Not, as recent elections there attest, to bring democracy to the people.
Not even apparently to improve their lot in life :

Fisk :
"Every three months, the Canadian authorities publish a scorecard on their military "progress" in Afghanistan. ... The latest report, revealed this week, proves that Kandahar province is becoming more violent, less stable and less secure – and attacks across the country more frequent – than at any time since the fall of the Taliban in 2001. There was an "exceptionally high" frequency of attacks this spring compared with 2008.

There was a 108 per cent increase in roadside bombs. Afghans are reporting that they are less satisfied with education and employment levels, primarily because of poor or non-existent security. Canada is now concentrating only on the security of Kandahar city, abandoning any real attempt to control the province.

Canada's army will be leaving Afghanistan in 2011, but so far only five of the 50 schools in its school-building project have been completed. Just 28 more are "under construction". But of Kandahar province's existing 364 schools, 180 have been forced to close."

And not, as Ann Jones - author of Kabul in Winter and a teacher in Afghanistan from 2002 to 2006 - writes in a remakable first-hand report at Tom Dispatch following her return trip this July, to train an Afghan police force and army to take over after we've gone either :
"So who are these security forces? They include the Afghan National Army (ANA) and the Afghan National Police (ANP). International forces and private contractors have been training Afghan recruits for both of them since 2001. In fact, the determination of Western military planners to create a national army and police force has been so great that some seem to have suppressed for years the reports of Canadian soldiers who witnessed members of the Afghan security forces engaging in a fairly common pastime, sodomizing young boys.

Current training and mentoring is provided by the U.S., Great Britain, France, Canada, Romania, Poland, Mongolia, New Zealand, and Australia, as well as by the private for-profit contractors MPRI, KBR (formerly a division of Halliburton), Pulau, Paravant, and RONCO. "

Eight years on and $10-billion later just for training the police force, Ann Jones tells us, with a projected goal of 400,000 as the supposed end-strength quota for the combined security forces -- an army of 240,000 soldiers and a police force with 160,000 men, where are they?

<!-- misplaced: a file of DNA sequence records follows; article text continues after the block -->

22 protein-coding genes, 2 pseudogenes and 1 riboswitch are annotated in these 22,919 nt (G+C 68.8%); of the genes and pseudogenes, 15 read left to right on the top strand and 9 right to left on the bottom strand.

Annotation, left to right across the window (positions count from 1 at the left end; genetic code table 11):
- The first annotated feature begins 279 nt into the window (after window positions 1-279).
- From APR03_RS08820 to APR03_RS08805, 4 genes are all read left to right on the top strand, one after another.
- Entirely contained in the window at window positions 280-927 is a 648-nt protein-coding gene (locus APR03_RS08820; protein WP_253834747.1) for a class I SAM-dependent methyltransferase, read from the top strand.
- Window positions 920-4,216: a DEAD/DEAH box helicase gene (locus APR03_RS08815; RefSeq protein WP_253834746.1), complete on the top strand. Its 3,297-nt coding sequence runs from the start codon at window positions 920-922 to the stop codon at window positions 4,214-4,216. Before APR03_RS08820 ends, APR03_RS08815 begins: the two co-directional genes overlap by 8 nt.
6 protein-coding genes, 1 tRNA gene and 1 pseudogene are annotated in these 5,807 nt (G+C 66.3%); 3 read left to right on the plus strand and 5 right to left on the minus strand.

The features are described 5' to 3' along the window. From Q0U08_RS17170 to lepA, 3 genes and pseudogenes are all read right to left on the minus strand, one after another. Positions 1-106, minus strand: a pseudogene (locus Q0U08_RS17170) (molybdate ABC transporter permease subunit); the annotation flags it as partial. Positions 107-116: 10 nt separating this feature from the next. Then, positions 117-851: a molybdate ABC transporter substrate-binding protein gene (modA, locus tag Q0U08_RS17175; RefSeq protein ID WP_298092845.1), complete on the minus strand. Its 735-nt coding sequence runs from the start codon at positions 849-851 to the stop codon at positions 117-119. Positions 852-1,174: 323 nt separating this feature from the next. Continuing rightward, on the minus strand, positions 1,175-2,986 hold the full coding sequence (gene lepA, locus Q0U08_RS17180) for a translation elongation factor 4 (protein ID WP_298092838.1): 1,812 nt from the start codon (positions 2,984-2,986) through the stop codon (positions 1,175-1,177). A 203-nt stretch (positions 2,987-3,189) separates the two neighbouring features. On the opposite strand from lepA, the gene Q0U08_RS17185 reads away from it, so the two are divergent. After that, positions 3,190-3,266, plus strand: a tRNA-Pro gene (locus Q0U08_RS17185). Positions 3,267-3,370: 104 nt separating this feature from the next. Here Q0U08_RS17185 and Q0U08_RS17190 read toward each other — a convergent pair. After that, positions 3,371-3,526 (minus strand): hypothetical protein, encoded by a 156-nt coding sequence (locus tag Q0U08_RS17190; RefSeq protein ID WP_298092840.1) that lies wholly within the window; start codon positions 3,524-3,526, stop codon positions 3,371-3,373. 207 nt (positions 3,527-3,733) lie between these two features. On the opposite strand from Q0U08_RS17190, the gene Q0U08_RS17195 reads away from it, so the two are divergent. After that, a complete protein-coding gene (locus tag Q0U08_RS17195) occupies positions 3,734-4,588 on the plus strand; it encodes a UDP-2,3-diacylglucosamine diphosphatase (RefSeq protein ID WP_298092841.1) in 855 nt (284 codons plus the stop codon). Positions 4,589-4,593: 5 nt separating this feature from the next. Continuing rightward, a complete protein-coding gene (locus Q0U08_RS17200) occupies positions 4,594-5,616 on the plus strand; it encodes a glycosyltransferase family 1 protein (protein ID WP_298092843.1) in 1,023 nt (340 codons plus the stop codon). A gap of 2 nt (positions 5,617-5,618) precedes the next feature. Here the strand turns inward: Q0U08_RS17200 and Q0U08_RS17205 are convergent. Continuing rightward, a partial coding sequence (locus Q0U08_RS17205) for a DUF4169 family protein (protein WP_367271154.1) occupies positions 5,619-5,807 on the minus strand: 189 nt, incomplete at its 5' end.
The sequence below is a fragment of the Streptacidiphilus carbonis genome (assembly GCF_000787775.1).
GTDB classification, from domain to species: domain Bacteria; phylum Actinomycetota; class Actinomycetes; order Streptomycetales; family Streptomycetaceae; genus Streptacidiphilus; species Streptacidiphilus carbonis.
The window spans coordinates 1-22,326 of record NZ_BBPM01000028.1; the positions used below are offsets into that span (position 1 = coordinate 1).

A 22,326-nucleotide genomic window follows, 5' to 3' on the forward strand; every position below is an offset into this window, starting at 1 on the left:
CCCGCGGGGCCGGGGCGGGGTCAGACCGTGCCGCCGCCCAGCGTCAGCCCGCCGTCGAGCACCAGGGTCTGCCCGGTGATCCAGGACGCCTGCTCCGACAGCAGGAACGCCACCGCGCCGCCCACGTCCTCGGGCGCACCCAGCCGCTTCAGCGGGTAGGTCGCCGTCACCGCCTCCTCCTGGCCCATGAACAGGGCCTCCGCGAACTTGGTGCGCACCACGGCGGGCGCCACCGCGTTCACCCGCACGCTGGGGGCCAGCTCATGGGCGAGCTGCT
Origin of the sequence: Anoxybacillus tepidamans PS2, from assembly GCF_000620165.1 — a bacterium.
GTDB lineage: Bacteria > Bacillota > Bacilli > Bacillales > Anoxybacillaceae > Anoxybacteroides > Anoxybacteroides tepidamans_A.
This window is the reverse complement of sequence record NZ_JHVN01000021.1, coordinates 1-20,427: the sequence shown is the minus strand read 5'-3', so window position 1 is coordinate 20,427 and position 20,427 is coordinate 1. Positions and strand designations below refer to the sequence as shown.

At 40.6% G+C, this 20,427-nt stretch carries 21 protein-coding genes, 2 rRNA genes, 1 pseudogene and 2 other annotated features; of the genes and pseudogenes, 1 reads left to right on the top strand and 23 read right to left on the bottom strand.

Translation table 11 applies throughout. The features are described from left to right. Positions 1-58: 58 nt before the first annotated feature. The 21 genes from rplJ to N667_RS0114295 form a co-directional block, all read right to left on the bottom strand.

The Invisible Men
"What is there to show for all this remarkably expensive training? Although in Washington they may talk about the 90,000 soldiers in the Afghan National Army, no one has reported actually seeing such an army anywhere in Afghanistan.

When 4,000 U.S. Marines were sent into Helmand Province in July to take on the Taliban in what is considered one of its strongholds, accompanying them were only about 600 Afghan security forces, some of whom were police.

Why, you might ask, didn't the ANA, 90,000 strong after eight years of training and mentoring, handle Helmand on its own? No explanation has been offered. American and NATO officers often complain that Afghan army units are simply not ready to "operate independently," but no one ever speaks to the simple question: Where are they?

My educated guess is that such an army simply does not exist. It may well be true that Afghan men have gone through some version of "Basic Warrior Training" 90,000 times or more. When I was teaching in Afghanistan from 2002 to 2006, I knew men who repeatedly went through ANA training to get the promised Kalashnikov and the pay. Then they went home for a while and often returned some weeks later to enlist again under a different name."
And with 40% of country unemployed who can blame them ?

Ms Jones :
"Think instead about what you might have won -- and could still win -- had you spent all those military billions on food. Or maybe agriculture. Or health care. Or a civilian job corps. Is it too late for that now?"
Yes, Ann, it is. Because we are not even there because it is the "right thing to do".

John Pilger :

"The Afghan war is a fraud. It began as an American vendetta for domestic consumption in the wake of the 11 September 2001 attacks, in which not a single Afghan was involved. The Taliban, who are Afghans, had no quarrel with the US and were dealing secretly with the Clinton administration over a strategic pipeline. They offered to apprehend Osama Bin Laden and hand him over to a clerical court but this was rejected.

The establishment of a permanent US/NATO presence in a resource-rich strategic region is the principal reason for the war...The game is over.

Corporatism and a reinvigorated militarism have finally appropriated parliamentary democracy, a historic shift.."


Poll results from yesterday's Toronto Star
- one vote per IP (yes, I checked)

Post cobbled together from posts at Creekside yesterday.

Monday, September 21, 2009

Remembering Robert . . . .


The
Braidwood Inquiry into the death of Robert Dziekanski resumes tomorrow.


Today's "24 Hours-Vancouver" had an interview with Robert's mother, Zofia Cisowski. Excerpts are below:


Who was Robert Dziekanski?
Polish immigrant killed at YVR remembered as a 'fantastic person'

By MATT KIELTYKA | September 21, 2009


A faint smile crept into Zofia Cisowski's face - but only for a moment.